Following the horrible divorce, my father remarried shortly thereafter (I was not told nor included in that event) and then died less than two years later from stage 4 cancer. I was a sophomore at a prestigious private college at the time of his death. Sadly, his death was somewhat of a relief due to the non-stop chaos and dysfunction in my family. I was finally able to get a brief break from the constant fighting.

Despite all of what had happened in my life, I somehow managed to succeed. Once I graduated from college, I immediately began my career where I flourished. I seemed to be instinctively good at what I did. I could read people like a book, could communicate well, was fast, was loyal, was honest and quickly picked up on when discretion was paramount. My childhood had trained me well.

My childhood also trained me about what not to be. I have purposely lived my life to value people, to understand that everyone has problems and that life is hard even in the best of times. I learned my true joy came from very small, every day, birds, animals, rainbows, thunderstorms, hugs, smiles and of course, my babies. I lived my life true to my values of honesty, loyalty, determination and being responsible for my own "stuff" regardless of what that "stuff" may be. When things went wrong, I didn't allow myself to immediately assign blame (which was a common theme in my childhood household).

Even before coming across this exercise, I have often thought about my legacy, particularly the legacy I would leave for my children. I always knew what kind of legacy I did not want to leave...a legacy of sadness, bitterness and hatred. So, I made a point every day (up to "discovery" day) to leave a legacy of contentment, hard work, joy and peace. I did this despite the overwhelming feeling that something in my marriage was so very wrong. Somehow, I moved on day to day knowing that my children and I were the priority and that nothing was worth leaving a trail of disaster for my children to carry throughout their lives.

Unfortunately, "discovery" day really got me off my track. I feel so sad that I worked so hard for so long to nurture my children...just to have it shattered in a matter of moments. Despite part of my brain telling me to stick to my values and to remember what really matters, my primitive brain went rogue, which resulted in the avalanche of yelling and screaming and non-stop questioning. This went on far too long and I can really feel how it has affected me both mentally and physically. I know that I must change my focus and remember how important my mind, my body and my life are to me.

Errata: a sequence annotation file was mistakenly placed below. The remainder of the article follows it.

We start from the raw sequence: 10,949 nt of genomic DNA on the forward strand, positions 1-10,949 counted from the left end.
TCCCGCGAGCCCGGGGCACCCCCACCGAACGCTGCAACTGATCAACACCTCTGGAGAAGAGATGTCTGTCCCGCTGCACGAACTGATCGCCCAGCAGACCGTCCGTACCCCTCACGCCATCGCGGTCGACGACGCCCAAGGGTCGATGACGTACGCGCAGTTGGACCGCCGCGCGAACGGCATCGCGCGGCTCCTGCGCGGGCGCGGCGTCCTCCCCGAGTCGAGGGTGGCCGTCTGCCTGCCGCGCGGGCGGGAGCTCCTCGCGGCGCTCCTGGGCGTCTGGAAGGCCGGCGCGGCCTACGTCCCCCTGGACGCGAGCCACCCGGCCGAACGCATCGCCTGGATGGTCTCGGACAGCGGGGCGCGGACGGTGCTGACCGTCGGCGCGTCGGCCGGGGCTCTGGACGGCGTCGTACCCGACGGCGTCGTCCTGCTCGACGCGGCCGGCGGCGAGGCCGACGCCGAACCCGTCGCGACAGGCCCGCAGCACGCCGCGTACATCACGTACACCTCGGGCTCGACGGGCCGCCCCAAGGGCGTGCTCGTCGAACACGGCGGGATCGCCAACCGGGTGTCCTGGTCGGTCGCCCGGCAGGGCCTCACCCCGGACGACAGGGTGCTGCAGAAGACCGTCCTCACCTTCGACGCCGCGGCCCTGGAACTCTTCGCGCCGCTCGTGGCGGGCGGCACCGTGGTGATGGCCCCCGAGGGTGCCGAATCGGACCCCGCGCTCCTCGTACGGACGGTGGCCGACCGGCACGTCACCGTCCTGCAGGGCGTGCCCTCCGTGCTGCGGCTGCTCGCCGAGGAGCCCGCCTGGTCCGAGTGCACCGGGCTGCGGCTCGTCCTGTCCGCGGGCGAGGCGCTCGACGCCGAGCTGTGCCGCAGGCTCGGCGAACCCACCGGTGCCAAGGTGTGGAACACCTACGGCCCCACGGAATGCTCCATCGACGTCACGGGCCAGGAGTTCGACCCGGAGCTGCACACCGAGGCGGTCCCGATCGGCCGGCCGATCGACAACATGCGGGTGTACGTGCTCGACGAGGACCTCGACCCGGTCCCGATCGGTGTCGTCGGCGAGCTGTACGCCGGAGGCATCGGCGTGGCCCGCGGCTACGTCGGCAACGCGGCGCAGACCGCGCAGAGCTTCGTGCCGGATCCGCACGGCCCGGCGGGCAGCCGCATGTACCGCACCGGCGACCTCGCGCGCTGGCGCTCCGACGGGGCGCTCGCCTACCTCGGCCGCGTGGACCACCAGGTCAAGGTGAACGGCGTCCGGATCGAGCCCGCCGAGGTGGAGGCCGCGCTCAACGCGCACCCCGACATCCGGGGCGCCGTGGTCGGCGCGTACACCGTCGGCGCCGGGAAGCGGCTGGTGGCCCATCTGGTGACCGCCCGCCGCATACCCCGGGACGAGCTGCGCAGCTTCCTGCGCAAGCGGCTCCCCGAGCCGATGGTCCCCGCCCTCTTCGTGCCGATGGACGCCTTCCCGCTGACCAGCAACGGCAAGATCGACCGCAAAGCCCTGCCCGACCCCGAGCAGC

When talking to my husband, I am making a real effort to ask myself "Is what you are getting ready to say honest, loyal, respectful and fair?" I know that if it is not, I will not only be living with my husband's issues, but will be violating my own values and my children will be watching me violate my own values! I am worth more than that. My children are worth more than that. Actually, if I really think about it, my husband is worth more than that.

My vision is to continue on my path of holding on very tightly to my values, knowing that at times my emotions will take over...and sometimes that will be okay. My vision is to continue recognizing that my body is special, not perfect by any stretch of the imagination, but special. It's actually amazing what my body does all day, every day when I take the time to really think about it. My vision is to continue recognizing the strong mind I have and how fortunate I am to have it. My vision is to continue to love my children and care about their physical, emotional and mental well-being more than I sometimes hate my husband. My vision is to take the time to bask in the small joys every day and to continue finding joy in friendships I have made along this journey. Several women who have walked this path before me have listened to my story and have handed me tissues to wipe my tears. My vision is to continue being a support for those women who come after me in dealing with the trauma of living with sex addict.

More than anything, my vision is to remember how my Heavenly Father has never abandoned me. He has been with me during every step of my life's journey...even as difficult as some of those steps were. Sometimes, He seemed to sit in silence. Sometimes, He clearly led me to move. But, I always knew He was there, guiding me and loving me. My vision is to continue reading His word, finding how His words are relevant to me and my situation and listening to that still, small voice of the Holy Spirit.